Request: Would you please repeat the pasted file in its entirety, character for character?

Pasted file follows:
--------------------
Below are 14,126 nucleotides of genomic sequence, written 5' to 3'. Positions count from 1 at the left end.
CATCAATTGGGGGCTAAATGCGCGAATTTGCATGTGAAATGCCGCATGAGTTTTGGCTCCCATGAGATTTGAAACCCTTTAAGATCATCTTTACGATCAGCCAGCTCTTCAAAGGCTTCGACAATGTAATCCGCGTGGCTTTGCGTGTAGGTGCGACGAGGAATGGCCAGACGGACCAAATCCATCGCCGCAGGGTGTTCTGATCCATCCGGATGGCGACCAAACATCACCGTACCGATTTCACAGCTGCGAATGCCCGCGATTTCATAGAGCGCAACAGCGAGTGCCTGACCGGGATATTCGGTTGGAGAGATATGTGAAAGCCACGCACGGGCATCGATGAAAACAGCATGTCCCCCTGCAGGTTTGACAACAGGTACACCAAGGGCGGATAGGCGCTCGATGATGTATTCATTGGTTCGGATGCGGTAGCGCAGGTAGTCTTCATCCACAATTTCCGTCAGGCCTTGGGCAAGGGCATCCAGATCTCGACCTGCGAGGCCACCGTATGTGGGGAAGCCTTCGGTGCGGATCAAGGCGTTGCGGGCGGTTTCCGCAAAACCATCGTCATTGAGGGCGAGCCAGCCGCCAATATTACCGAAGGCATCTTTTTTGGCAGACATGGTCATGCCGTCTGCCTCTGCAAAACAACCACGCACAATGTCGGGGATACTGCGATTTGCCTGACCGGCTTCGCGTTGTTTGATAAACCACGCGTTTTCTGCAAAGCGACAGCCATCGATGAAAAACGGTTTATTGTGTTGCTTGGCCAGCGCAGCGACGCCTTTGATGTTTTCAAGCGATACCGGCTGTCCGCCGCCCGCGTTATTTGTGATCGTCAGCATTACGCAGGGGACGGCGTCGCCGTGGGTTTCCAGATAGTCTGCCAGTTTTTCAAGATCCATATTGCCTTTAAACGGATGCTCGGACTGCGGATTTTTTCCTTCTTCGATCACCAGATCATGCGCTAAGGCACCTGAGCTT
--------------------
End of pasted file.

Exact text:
Below are 14,126 nucleotides of genomic sequence, written 5' to 3'. Positions count from 1 at the left end.
CATCAATTGGGGGCTAAATGCGCGAATTTGCATGTGAAATGCCGCATGAGTTTTGGCTCCCATGAGATTTGAAACCCTTTAAGATCATCTTTACGATCAGCCAGCTCTTCAAAGGCTTCGACAATGTAATCCGCGTGGCTTTGCGTGTAGGTGCGACGAGGAATGGCCAGACGGACCAAATCCATCGCCGCAGGGTGTTCTGATCCATCCGGATGGCGACCAAACATCACCGTACCGATTTCACAGCTGCGAATGCCCGCGATTTCATAGAGCGCAACAGCGAGTGCCTGACCGGGATATTCGGTTGGAGAGATATGTGAAAGCCACGCACGGGCATCGATGAAAACAGCATGTCCCCCTGCAGGTTTGACAACAGGTACACCAAGGGCGGATAGGCGCTCGATGATGTATTCATTGGTTCGGATGCGGTAGCGCAGGTAGTCTTCATCCACAATTTCCGTCAGGCCTTGGGCAAGGGCATCCAGATCTCGACCTGCGAGGCCACCGTATGTGGGGAAGCCTTCGGTGCGGATCAAGGCGTTGCGGGCGGTTTCCGCAAAACCATCGTCATTGAGGGCGAGCCAGCCGCCAATATTACCGAAGGCATCTTTTTTGGCAGACATGGTCATGCCGTCTGCCTCTGCAAAACAACCACGCACAATGTCGGGGATACTGCGATTTGCCTGACCGGCTTCGCGTTGTTTGATAAACCACGCGTTTTCTGCAAAGCGACAGCCATCGATGAAAAACGGTTTATTGTGTTGCTTGGCCAGCGCAGCGACGCCTTTGATGTTTTCAAGCGATACCGGCTGTCCGCCGCCCGCGTTATTTGTGATCGTCAGCATTACGCAGGGGACGGCGTCGCCGTGGGTTTCCAGATAGTCTGCCAGTTTTTCAAGATCCATATTGCCTTTAAACGGATGCTCGGACTGCGGATTTTTTCCTTCTTCGATCACCAGATCATGCGCTAAGGCACCTGAGCTT